Even six months ago it looked like crypto investing was not going to become mainstream any time soon in 401(k) plans – and since then Bitcoin has halved in value. But the market’s sentiment and trend are changing very quickly. So much so that Fidelity Investments has now become the first major retirement-plan provider to allow investors to add a Bitcoin account to their 401(k). The move was announced in late April.
Fidelity’s new digital assets account will allow individuals to invest a limited portion of their retirement 401(k) savings in Bitcoin.
“As part of our ongoing communication with our plan sponsor community to discuss how to improve the retirement savings efforts for their employees, Fidelity has seen growing interest from plan sponsors in providing their employees access to digital assets in defined contribution plans,” Dave Gray, head of workplace retirement offerings and platforms at Fidelity Investments, tells IPE.
Boston-based Fidelity administers plans with more than 20 million participants and $2.7trn (€2.6trn) in assets under administration. The firm also has a growing presence in the cryptocurrency business. It began its exploration of blockchain technology in 2014 with Bitcoin mining and in 2018 launched its first commercial offering in the form of Fidelity Digital Assets, a platform that offers custody and trade execution for digital assets to institutional investors.
In 2020, Fidelity’s digital asset management business launched a private Bitcoin fund that is currently available to accredited investors. Last April, Fidelity Investments announced the launch of the exchange-traded fund – Fidelity Crypto Industry and Digital Payments ETF (FDIG).
Given the size of Fidelity, its move is very relevant and has raised concerns at the US Department of Labor (DoL), which regulates company-sponsored retirement plans. Last March the DoL published a compliance assistance release (CAR) cautioning employers to “exercise extreme care before they consider adding a cryptocurrency option to a 401(k) plan’s investment menu”, a department news release said.
This elicited a firm response from Fidelity.
Gray comments: “Fidelity has been engaged with the DoL regarding the availability of digital assets in 401(k) plans and wrote to the DoL in response to the CAR.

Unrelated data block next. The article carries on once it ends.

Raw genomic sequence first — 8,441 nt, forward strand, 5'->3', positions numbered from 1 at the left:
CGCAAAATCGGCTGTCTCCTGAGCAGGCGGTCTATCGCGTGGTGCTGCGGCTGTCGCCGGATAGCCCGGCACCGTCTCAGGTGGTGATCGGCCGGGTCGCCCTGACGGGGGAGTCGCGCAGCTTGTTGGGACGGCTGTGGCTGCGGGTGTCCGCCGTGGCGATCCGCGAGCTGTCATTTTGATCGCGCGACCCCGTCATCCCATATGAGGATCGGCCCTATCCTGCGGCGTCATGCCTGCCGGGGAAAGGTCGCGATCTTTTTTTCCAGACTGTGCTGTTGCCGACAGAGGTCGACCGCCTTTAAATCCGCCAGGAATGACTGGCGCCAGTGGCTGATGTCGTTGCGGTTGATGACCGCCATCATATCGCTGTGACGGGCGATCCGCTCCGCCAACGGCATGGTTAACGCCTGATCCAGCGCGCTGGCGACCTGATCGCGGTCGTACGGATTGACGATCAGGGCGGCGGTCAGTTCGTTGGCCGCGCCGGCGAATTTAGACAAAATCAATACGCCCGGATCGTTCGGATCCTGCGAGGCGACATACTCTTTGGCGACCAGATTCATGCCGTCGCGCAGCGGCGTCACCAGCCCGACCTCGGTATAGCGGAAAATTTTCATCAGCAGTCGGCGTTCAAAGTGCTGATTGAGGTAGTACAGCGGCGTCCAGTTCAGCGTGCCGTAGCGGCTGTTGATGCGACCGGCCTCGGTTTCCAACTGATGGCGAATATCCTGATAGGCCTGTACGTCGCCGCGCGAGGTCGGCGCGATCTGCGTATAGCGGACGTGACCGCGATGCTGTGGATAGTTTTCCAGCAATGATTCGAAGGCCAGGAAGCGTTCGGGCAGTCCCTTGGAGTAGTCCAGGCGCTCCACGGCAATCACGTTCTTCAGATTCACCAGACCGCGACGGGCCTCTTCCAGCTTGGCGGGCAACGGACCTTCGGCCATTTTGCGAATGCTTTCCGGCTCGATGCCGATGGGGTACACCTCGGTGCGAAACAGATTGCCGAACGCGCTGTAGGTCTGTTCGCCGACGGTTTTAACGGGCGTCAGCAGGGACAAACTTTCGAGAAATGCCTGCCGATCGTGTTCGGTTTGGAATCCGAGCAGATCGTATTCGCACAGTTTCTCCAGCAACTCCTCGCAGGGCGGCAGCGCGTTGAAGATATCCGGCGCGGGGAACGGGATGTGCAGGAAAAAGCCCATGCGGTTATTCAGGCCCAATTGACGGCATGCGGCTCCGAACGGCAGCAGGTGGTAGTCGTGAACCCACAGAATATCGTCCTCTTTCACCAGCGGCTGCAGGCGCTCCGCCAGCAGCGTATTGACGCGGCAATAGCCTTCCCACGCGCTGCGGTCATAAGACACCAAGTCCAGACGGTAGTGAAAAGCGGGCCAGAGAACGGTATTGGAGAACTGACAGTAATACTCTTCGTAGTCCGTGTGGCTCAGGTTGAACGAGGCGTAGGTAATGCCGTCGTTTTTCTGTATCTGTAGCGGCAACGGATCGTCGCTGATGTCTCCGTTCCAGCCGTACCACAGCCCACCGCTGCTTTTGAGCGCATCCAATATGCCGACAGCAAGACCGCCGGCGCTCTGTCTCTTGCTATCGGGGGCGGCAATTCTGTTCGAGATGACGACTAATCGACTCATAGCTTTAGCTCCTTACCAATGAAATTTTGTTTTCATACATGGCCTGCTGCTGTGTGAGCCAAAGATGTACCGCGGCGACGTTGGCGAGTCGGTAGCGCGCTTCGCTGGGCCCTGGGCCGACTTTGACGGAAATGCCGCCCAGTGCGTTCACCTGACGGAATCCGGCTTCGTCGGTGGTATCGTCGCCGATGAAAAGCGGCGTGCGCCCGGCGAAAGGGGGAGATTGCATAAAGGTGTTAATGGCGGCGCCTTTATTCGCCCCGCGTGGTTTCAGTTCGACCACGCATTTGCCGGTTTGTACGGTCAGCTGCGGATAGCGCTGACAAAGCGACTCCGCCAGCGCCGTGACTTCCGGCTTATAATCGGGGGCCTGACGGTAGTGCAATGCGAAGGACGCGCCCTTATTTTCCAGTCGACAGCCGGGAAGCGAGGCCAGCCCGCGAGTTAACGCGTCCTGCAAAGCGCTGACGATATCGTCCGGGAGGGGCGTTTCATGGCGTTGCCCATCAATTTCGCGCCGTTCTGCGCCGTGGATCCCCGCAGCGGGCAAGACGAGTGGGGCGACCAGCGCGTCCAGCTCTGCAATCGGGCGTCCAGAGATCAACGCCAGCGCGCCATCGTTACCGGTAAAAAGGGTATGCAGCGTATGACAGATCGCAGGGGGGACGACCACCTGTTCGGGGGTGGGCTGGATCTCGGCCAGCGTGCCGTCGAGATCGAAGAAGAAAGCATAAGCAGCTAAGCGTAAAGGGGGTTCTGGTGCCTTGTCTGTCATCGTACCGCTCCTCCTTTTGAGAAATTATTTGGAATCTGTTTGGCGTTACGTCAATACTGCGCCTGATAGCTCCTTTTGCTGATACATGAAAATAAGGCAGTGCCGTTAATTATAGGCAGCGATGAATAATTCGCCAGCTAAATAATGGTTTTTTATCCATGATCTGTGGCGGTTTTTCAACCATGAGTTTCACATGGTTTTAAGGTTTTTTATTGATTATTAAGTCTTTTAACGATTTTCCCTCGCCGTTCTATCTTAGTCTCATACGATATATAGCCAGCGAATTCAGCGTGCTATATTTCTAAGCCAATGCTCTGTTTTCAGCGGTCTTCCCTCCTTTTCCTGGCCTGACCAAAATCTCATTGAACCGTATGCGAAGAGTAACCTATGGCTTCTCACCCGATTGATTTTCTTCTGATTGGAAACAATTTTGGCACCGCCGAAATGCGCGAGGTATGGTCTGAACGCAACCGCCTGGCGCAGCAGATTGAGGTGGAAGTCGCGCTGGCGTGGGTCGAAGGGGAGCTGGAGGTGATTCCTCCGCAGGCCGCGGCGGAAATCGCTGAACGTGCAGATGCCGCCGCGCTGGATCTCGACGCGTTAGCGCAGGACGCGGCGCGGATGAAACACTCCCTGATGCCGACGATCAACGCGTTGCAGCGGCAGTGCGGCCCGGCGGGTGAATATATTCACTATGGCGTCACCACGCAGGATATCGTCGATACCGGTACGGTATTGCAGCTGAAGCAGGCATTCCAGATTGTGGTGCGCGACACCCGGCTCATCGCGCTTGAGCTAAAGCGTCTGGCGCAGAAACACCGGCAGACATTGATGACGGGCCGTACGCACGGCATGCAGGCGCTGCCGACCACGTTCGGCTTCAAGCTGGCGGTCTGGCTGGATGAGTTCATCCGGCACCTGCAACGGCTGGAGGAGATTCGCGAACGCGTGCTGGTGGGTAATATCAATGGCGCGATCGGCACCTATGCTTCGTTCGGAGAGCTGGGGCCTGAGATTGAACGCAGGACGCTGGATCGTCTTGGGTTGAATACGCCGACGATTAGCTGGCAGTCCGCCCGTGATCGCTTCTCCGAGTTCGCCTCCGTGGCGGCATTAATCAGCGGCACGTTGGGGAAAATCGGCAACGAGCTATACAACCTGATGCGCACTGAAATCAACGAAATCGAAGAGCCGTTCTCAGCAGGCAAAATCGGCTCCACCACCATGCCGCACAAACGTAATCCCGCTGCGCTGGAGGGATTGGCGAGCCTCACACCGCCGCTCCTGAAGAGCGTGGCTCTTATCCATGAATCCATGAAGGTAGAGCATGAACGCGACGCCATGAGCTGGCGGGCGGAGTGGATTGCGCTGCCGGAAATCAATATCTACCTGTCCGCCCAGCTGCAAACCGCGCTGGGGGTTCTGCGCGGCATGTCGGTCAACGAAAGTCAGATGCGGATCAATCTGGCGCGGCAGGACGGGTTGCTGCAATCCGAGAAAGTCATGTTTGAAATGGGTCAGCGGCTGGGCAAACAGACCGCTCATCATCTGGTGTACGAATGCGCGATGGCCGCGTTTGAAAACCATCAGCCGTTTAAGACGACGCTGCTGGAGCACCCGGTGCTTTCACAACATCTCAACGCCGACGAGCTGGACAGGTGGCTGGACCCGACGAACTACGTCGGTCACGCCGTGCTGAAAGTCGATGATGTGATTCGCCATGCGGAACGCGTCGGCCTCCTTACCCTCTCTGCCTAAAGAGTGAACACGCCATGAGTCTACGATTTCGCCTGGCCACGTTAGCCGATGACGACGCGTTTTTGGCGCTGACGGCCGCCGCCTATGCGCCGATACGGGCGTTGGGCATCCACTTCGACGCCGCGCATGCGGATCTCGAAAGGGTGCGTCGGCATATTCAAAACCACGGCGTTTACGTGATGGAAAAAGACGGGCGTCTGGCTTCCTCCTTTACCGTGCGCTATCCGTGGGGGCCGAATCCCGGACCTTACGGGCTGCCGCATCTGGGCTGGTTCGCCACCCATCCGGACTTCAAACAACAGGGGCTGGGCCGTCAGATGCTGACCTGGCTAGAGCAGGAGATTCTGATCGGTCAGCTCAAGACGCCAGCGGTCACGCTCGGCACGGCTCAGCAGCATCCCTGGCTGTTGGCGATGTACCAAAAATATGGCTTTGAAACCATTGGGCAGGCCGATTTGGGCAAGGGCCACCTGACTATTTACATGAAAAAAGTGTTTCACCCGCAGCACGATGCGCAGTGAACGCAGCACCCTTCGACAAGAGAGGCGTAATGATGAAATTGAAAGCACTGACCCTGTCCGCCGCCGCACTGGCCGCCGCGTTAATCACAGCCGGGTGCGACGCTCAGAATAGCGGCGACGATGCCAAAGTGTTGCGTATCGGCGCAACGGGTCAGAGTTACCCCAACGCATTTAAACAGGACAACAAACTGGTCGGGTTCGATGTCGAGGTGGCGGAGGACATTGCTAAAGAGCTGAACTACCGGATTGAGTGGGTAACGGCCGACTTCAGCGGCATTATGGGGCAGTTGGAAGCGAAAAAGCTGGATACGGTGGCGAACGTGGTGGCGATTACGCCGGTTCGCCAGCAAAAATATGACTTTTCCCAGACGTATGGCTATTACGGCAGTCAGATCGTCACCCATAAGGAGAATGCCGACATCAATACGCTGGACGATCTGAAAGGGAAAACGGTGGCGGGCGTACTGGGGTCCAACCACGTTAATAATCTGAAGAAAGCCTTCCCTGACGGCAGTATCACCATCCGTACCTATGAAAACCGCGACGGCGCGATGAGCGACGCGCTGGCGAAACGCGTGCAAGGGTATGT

“We respectfully requested that the department withdraw the CAR and/or issue further guidance clarifying first of all that it is not per se imprudent for a plan fiduciary to designate a cryptocurrency or any other investment option for inclusion in a 401(k) plan.”
Gray also points out that ERISA’s duties of prudence and loyalty do not apply to cryptocurrencies or any other investment options that are not designated investment alternatives and are made available through brokerage windows. A brokerage window is a brokerage account within a workplace retirement plan, including 401(k)s, that plan participants can use to invest in securities that are not part of their retirement plan’s core investment offerings.
Fidelity also wants to understand how the risks the DoL identified in the CAR vary among the various types of cryptocurrency investments to which the CAR applies.
So far, no other major retirement-plan provider has announced that it will follow Fidelity’s example. Only about 2% of the 63 employers in a recent Plan Sponsor Council of America poll said they would consider adding cryptocurrency to their 401(k) menu.
“We believe that cryptocurrency is here to stay and that crypto access on the 401(k) is inevitable, because a prudent allocation to cryptocurrency can improve diversified portfolios,” says Jeff Schulte, CEO of ForUsAll, a 401(k) provider that serves over 65,000 participants across more than 450 plans, with $1.6bn assets under management. Last year, ForUsAll announced it would offer access to a range of cryptocurrencies in its 401(k) via its self-directed cryptocurrency window. Schulte says the firm has over 120 plans on the waiting list to take advantage of this offer and is in the process of rolling it out to all of its customers.
Indeed, Fidelity’s move indicates that 401(k) investors want crypto access, and that the demand from plan sponsors is real and rapidly gaining momentum, according to Schulte. He adds: “For crypto to become a common investment approach in a diversified portfolio, we believe access needs to be provided prudently and safely for 401(k) investors.”
But crypto is risky, Schulte admits, and Bitcoin has halved in price since early November.
ForUsAll allows workers in plans it administers to invest only up to 5% of their 401(k) contributions in cryptocurrency. In addition, all participants will receive guidance on the risks of cryptocurrency and must pass an interactive questionnaire to demonstrate their understanding of crypto investments before being able to access the self-directed cryptocurrency window.
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